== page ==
By on January 14, 2013

TTAC Commentator flipper35 writes:

Hi Sajeev,

We have a 2000 Dodge Durango 2WD with rear abs (hub assembly is different than if the front had abs if it matters) and 165k miles.  It has been a pretty good truck with few issues but we do have an annoying one that came up.  The truck isn’t a commuter for me, just for the occasional errand that my wife needs to run or when the whole family goes somewhere so it gets driven a couple times a week just a few miles on the highway into town and back.  The issue is the brakes. 

They work fine but when stopping at highway speeds with constant pressure on the pedal the brakes will suddenly grab more and sometimes it is one side that will grab slightly quicker than the other then the braking is equal again.  These pads have about 8k mile on them and are a ceramic composite pad and were bedded properly when installed but the rotors had some slight grooving and the old one had little life left.  I went with this style because the last set of ceramic composite (NAPA brand) were great with good feel and exceptional performance when hustling on the back roads.  The new ones are from a parts warehouse that supplies parts stores all over the area (dad works there so I got a great discount.  During heavy braking the issue doesn’t show up but it is a little disconcerting to have the truck pull to one side briefly during normal stops.  The brakes will exhibit some fade now when hustling the curvy roads where the old ones did not.  Re-bed or replace pads and rotors?  Rust from sitting a while after the last snow storm and salty roads?

Sajeev answers:

Getting old sucks.  While I am not sure of the exact problem, I betcha it’s one of these:

  • Collapsed brake line (inspect all rubber components)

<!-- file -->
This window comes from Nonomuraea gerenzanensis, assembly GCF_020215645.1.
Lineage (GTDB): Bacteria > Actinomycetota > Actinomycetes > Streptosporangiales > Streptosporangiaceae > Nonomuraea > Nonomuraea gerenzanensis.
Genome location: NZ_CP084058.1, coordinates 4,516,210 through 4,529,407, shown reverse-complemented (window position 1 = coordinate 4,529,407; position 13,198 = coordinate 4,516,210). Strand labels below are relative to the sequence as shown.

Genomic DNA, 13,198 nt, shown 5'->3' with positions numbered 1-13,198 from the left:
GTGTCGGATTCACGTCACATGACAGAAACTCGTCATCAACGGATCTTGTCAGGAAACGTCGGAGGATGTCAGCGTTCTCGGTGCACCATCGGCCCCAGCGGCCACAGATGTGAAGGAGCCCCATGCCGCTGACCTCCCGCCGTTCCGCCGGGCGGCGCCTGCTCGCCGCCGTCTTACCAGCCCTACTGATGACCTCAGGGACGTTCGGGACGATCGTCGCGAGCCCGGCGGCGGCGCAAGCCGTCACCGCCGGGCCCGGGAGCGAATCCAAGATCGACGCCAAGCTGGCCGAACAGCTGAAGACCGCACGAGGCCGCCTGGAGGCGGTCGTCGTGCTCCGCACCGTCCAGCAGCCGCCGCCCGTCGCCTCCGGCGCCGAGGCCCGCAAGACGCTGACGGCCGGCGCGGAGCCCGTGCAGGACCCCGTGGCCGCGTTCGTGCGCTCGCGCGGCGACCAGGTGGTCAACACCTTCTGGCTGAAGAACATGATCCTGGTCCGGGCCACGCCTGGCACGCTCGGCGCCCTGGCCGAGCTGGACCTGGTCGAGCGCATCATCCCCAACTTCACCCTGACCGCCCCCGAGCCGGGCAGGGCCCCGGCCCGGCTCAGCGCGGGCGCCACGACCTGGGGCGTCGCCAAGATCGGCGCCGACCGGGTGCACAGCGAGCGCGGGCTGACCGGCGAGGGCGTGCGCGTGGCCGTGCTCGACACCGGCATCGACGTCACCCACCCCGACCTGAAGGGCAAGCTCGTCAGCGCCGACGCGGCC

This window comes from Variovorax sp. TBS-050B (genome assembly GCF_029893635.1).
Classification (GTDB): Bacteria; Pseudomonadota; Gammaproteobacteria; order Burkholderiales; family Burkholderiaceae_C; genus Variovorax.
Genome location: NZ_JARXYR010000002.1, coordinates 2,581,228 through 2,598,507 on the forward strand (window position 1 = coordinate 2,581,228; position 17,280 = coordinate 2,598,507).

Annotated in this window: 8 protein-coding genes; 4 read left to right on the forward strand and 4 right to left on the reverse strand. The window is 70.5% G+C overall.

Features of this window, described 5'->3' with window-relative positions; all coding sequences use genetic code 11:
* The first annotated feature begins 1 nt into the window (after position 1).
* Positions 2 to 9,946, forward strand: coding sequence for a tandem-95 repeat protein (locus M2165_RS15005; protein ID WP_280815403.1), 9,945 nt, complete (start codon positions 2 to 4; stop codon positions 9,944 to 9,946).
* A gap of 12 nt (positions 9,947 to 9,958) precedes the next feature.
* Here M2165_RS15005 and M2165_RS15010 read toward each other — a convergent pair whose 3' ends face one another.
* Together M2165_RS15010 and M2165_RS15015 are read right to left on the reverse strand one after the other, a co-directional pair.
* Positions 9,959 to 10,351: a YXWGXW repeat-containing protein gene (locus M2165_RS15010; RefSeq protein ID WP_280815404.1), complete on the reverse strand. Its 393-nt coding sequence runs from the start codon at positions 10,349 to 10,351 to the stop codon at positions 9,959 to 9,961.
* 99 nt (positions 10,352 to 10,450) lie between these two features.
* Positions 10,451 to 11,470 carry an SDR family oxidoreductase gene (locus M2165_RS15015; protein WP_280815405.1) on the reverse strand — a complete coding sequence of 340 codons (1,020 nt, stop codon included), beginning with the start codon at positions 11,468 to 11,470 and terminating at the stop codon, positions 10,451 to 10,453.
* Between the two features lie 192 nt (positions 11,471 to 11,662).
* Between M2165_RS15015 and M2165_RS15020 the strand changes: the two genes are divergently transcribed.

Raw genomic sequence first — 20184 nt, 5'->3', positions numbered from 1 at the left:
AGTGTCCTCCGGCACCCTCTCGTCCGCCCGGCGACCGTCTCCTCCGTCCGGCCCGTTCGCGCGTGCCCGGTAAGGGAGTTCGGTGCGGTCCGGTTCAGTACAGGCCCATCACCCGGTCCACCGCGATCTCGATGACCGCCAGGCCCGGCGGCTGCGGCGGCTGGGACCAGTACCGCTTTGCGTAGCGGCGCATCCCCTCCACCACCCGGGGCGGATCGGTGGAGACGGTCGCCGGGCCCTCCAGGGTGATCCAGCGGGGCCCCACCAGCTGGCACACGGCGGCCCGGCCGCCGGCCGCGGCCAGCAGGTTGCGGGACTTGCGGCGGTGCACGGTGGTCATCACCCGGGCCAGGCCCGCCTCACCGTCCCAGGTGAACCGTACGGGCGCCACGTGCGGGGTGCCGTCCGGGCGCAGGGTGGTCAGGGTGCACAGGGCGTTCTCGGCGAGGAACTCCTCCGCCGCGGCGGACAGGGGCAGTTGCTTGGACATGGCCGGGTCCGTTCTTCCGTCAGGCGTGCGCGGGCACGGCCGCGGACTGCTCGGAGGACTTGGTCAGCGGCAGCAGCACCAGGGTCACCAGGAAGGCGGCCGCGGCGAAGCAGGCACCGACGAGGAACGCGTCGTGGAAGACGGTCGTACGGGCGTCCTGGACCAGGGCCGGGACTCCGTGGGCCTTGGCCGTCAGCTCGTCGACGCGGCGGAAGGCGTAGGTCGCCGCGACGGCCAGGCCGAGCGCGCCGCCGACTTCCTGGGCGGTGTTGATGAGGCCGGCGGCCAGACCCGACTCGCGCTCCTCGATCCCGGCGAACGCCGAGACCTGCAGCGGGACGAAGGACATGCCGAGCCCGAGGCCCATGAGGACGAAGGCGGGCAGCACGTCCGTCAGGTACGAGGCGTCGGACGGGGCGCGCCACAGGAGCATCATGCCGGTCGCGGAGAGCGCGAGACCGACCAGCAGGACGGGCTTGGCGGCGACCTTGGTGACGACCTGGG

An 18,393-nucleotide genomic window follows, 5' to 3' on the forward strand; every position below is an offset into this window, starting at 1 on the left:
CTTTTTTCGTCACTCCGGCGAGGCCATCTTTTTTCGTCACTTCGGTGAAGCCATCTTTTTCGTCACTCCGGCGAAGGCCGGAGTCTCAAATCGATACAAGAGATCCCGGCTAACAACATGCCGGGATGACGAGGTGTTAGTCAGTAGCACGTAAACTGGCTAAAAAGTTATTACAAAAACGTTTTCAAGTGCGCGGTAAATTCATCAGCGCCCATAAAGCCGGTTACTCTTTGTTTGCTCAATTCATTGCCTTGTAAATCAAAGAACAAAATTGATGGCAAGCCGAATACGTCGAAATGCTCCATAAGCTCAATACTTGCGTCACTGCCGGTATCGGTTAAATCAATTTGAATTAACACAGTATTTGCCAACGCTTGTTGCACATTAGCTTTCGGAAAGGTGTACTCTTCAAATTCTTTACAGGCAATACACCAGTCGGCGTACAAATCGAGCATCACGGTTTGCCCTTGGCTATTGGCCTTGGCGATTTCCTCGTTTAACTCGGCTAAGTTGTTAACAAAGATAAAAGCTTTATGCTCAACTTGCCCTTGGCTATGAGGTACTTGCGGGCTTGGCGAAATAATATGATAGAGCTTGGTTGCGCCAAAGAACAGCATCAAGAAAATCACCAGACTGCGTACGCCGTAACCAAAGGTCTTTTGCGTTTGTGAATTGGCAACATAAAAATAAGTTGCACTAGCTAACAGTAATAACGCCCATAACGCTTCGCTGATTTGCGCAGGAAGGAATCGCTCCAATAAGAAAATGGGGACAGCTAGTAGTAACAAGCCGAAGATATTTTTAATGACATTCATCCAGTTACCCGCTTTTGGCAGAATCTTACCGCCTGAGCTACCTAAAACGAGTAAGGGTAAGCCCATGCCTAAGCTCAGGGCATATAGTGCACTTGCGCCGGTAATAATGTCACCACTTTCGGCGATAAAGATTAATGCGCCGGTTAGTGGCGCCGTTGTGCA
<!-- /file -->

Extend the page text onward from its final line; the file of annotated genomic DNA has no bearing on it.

• Rusty brake caliper bores (reman replacements are cheap)
  • Crud in the brake caliper’s fluid reservoir (see above)
  • Very, very bad brake fluid (flush the system entirely)
  • Extremely loose ball joint on one side (not likely)

It sounds like you have the brake pad and rotor situation under control, and you drive it enough to make rust a non-starter.  I mean non-stopper.

I think you have an old truck that needs more than a basic brake job. Time to check the calipers, the brake lines and the suspension. Hopefully all you need are a new pair of front calipers: they are about $25 each from Rock Auto. Score.


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10 Comments on “Piston Slap: An Inappropriate Grab?...”

  • avatar

    Am I the only one who read it as if the truck had nice abdominal muscles (“rear abs”) instead of anti-lock brakes (“rear ABS”)? :)

  • avatar

    No. No you’re not. :-D

  • avatar

    The self-adjuster on a rear drum could be bad on one side.

  • avatar

    I hadn’t thought of the rear brakes making it pull to the side. I will check that end, the pads are due for replacement anyway.

  • avatar


    You should do a write up on the history of rear-only ABS (not abs) for pick up trucks.

  • avatar

    A mere inspection of brake hoses is often not sufficient, as they fail from the inside. I might pull the calipers and measure the thickness of the pad to see if their is any great difference in wear between them.

    A very slight possibility is that one of the metal brake lines has become crimped over time.

    I don’t like to throw parts at a problem, but considering how cheap they should be in this situation it would probably be money well spent on calipers and hoses.

  • avatar

    Very few automakers recommend periodic change of brake fluid, possibly only the Germans, who tend to go with three years. I am amazed that even reputable shops change out pads and rotors but don’t flush the fluid. Rusted calipers and wheel cylinders, crud blocking brake lines and hoses as well as the ABS unit and proportioning valves could mostly be prevented by getting the water that accumulates over time out of the system.

  • avatar

    In addition to the other suggestions, bad suspension bushings or a rusted frame could be causing this, especially on a 13-year-old Dodge.

    I once had a car that behaved like this, and it turned out that the suspension was changing geometry under braking load. Basically, applying the brakes would make the wheel pivot towards the rear of the car, as the trailing arm twisted the rusty frame. If this is it, it’s a very dangerous condition. A welding repair can fix it, if the rest of the vehicle is worth saving.

    More likely, you have a bad caliper or jammed caliper bracket, which should permit the caliper to float.

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